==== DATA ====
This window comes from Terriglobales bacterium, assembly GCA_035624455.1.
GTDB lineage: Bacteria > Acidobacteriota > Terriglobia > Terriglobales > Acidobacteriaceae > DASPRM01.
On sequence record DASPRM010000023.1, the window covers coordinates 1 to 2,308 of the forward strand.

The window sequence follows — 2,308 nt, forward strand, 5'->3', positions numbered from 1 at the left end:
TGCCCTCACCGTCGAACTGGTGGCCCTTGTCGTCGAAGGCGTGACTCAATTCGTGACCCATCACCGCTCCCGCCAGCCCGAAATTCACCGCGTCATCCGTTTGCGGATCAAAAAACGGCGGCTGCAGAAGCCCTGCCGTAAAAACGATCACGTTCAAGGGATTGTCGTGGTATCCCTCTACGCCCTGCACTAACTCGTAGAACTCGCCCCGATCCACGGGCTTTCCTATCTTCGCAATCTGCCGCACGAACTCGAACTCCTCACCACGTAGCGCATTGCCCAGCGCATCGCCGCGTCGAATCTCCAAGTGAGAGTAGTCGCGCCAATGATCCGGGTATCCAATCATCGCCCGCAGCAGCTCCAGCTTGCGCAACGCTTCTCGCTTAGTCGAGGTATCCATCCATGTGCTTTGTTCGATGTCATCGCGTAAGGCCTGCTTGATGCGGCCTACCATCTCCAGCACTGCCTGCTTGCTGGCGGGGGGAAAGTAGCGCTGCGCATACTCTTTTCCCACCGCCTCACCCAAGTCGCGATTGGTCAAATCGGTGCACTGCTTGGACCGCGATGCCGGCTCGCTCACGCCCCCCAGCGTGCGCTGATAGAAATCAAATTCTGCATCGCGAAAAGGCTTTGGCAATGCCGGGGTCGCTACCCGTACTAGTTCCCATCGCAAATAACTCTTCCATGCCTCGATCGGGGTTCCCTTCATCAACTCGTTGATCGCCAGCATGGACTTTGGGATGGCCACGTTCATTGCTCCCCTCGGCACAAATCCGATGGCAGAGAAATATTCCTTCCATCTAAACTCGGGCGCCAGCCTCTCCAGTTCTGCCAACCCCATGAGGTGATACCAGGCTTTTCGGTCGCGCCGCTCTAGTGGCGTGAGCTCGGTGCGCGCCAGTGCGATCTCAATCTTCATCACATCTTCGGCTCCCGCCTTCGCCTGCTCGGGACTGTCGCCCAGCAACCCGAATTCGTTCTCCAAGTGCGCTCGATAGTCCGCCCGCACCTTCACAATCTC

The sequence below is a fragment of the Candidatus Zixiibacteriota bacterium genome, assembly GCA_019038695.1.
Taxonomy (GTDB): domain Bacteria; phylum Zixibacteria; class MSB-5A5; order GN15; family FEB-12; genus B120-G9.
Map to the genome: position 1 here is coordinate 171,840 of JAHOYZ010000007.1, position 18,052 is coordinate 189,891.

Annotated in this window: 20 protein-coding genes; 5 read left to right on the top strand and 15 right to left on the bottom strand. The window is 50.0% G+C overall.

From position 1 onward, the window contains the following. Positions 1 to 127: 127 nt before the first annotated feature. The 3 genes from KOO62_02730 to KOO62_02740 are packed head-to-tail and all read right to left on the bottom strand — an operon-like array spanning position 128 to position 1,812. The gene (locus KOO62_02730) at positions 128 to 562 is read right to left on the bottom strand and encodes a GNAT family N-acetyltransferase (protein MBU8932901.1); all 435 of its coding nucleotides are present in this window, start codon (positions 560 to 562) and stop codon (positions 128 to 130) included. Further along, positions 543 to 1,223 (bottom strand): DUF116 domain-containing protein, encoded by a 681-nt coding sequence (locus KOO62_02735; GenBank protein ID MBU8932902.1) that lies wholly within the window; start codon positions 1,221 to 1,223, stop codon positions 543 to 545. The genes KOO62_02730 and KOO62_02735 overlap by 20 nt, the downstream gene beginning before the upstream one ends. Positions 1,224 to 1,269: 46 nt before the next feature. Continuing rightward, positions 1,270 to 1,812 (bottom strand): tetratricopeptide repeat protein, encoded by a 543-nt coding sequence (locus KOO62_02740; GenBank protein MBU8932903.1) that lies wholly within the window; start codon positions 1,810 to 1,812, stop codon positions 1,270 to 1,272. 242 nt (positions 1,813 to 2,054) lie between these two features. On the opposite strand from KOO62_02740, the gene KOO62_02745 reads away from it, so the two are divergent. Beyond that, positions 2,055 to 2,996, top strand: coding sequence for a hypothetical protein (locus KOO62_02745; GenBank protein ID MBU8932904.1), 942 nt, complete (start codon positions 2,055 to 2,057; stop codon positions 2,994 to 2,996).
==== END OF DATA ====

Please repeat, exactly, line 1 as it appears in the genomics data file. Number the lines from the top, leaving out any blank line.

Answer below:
This window comes from Terriglobales bacterium, assembly GCA_035624455.1.